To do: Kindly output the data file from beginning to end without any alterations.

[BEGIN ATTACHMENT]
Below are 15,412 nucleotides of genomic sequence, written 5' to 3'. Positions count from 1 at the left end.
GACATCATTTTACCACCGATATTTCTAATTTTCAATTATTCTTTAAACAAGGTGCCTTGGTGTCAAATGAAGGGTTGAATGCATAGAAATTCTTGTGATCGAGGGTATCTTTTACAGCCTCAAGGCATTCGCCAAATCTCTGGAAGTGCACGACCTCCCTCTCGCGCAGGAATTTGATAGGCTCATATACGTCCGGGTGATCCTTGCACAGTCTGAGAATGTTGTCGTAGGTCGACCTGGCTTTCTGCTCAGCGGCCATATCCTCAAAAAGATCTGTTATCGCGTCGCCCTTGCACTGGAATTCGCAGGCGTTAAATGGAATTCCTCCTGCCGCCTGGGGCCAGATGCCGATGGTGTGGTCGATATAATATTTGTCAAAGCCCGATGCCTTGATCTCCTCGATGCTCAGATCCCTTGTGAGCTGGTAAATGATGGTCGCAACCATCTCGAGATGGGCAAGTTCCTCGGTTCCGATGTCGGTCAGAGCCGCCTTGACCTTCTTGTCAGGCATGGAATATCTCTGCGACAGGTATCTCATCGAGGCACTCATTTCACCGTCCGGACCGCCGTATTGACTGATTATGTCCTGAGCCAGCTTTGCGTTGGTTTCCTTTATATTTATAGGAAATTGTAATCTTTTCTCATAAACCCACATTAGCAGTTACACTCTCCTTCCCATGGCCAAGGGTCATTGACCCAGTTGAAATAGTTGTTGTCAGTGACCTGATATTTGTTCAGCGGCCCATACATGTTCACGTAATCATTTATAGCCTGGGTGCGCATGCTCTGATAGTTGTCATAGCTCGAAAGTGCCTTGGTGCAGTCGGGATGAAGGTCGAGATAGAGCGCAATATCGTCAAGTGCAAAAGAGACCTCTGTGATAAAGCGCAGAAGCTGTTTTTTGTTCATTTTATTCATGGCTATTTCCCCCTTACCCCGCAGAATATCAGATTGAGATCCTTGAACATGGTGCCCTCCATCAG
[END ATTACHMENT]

Below are 15,412 nucleotides of genomic sequence, written 5' to 3'. Positions count from 1 at the left end.
GACATCATTTTACCACCGATATTTCTAATTTTCAATTATTCTTTAAACAAGGTGCCTTGGTGTCAAATGAAGGGTTGAATGCATAGAAATTCTTGTGATCGAGGGTATCTTTTACAGCCTCAAGGCATTCGCCAAATCTCTGGAAGTGCACGACCTCCCTCTCGCGCAGGAATTTGATAGGCTCATATACGTCCGGGTGATCCTTGCACAGTCTGAGAATGTTGTCGTAGGTCGACCTGGCTTTCTGCTCAGCGGCCATATCCTCAAAAAGATCTGTTATCGCGTCGCCCTTGCACTGGAATTCGCAGGCGTTAAATGGAATTCCTCCTGCCGCCTGGGGCCAGATGCCGATGGTGTGGTCGATATAATATTTGTCAAAGCCCGATGCCTTGATCTCCTCGATGCTCAGATCCCTTGTGAGCTGGTAAATGATGGTCGCAACCATCTCGAGATGGGCAAGTTCCTCGGTTCCGATGTCGGTCAGAGCCGCCTTGACCTTCTTGTCAGGCATGGAATATCTCTGCGACAGGTATCTCATCGAGGCACTCATTTCACCGTCCGGACCGCCGTATTGACTGATTATGTCCTGAGCCAGCTTTGCGTTGGTTTCCTTTATATTTATAGGAAATTGTAATCTTTTCTCATAAACCCACATTAGCAGTTACACTCTCCTTCCCATGGCCAAGGGTCATTGACCCAGTTGAAATAGTTGTTGTCAGTGACCTGATATTTGTTCAGCGGCCCATACATGTTCACGTAATCATTTATAGCCTGGGTGCGCATGCTCTGATAGTTGTCATAGCTCGAAAGTGCCTTGGTGCAGTCGGGATGAAGGTCGAGATAGAGCGCAATATCGTCAAGTGCAAAAGAGACCTCTGTGATAAAGCGCAGAAGCTGTTTTTTGTTCATTTTATTCATGGCTATTTCCCCCTTACCCCGCAGAATATCAGATTGAGATCCTTGAACATGGTGCCCTCCATCAG